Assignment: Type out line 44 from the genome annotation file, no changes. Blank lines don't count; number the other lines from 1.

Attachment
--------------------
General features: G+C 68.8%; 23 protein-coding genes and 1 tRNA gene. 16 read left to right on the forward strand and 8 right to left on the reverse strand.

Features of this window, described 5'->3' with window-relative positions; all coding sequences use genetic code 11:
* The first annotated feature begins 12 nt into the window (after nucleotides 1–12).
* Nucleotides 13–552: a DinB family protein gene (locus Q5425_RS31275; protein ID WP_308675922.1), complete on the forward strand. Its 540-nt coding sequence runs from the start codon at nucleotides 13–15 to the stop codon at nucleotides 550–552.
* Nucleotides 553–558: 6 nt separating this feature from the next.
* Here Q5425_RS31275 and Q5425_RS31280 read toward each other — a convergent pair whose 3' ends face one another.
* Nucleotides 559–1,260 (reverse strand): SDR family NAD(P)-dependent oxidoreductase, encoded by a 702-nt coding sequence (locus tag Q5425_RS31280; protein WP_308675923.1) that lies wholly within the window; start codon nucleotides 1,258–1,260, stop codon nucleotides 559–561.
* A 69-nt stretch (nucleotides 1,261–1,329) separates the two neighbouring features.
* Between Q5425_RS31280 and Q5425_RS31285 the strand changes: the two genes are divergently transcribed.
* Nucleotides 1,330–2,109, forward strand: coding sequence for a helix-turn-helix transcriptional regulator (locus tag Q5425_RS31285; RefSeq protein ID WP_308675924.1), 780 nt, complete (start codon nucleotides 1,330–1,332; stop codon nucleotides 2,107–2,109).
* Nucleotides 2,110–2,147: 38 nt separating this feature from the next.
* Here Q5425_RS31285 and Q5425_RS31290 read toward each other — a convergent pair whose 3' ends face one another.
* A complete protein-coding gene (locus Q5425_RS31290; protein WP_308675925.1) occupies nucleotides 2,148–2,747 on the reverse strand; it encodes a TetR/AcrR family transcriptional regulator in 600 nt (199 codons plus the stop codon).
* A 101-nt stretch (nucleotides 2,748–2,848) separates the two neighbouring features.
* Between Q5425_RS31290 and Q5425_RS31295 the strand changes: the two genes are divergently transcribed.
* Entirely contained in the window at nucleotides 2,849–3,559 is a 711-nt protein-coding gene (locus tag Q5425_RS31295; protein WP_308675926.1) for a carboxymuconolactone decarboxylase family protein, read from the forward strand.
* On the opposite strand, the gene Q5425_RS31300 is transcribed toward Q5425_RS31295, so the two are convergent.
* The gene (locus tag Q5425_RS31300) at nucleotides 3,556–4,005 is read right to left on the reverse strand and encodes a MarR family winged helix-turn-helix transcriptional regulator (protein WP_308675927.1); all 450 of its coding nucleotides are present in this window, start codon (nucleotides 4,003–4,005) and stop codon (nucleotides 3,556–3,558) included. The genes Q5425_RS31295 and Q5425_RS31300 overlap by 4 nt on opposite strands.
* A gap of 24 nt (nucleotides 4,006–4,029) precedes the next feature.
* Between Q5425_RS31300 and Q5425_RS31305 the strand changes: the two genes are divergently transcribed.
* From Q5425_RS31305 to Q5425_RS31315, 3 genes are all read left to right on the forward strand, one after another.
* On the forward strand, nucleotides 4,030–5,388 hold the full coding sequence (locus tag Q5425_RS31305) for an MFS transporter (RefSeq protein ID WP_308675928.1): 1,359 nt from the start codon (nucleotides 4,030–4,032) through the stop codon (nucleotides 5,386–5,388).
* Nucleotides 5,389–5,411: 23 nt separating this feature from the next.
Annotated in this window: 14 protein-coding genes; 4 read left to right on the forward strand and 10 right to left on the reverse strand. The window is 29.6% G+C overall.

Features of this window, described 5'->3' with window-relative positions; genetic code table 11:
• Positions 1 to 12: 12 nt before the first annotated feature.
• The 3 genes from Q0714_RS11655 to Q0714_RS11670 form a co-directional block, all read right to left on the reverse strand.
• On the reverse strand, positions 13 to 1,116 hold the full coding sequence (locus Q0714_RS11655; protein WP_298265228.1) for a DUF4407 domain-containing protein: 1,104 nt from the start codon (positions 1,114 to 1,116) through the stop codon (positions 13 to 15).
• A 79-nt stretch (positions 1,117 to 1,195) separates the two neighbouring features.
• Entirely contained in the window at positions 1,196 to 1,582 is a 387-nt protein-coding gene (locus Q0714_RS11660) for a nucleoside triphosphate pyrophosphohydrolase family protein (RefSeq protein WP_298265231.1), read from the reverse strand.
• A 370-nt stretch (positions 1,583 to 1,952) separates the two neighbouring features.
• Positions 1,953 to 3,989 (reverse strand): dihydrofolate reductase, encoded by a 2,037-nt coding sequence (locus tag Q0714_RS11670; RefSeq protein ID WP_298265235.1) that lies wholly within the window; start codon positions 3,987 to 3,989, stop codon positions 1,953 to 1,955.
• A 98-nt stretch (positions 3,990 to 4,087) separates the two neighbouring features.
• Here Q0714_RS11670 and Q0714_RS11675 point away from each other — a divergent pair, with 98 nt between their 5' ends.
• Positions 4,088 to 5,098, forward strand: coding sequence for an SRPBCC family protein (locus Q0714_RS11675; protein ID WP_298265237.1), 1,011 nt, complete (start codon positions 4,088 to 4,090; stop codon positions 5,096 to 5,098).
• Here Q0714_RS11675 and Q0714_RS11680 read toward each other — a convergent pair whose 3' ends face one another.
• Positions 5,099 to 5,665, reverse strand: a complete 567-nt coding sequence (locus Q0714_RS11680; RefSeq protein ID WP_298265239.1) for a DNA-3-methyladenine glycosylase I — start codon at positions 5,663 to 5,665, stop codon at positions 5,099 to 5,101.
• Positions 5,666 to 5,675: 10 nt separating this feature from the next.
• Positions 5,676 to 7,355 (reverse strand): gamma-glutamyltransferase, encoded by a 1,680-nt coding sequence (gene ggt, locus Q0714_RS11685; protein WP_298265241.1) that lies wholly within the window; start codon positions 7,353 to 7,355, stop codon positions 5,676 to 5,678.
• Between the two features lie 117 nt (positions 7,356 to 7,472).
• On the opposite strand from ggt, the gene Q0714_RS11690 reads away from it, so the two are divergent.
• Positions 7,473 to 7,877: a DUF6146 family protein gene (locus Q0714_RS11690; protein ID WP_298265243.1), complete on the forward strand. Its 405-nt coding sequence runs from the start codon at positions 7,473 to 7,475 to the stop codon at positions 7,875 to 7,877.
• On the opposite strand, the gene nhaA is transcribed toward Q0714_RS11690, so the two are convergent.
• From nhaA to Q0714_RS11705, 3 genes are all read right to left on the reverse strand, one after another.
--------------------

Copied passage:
• From nhaA to Q0714_RS11705, 3 genes are all read right to left on the reverse strand, one after another.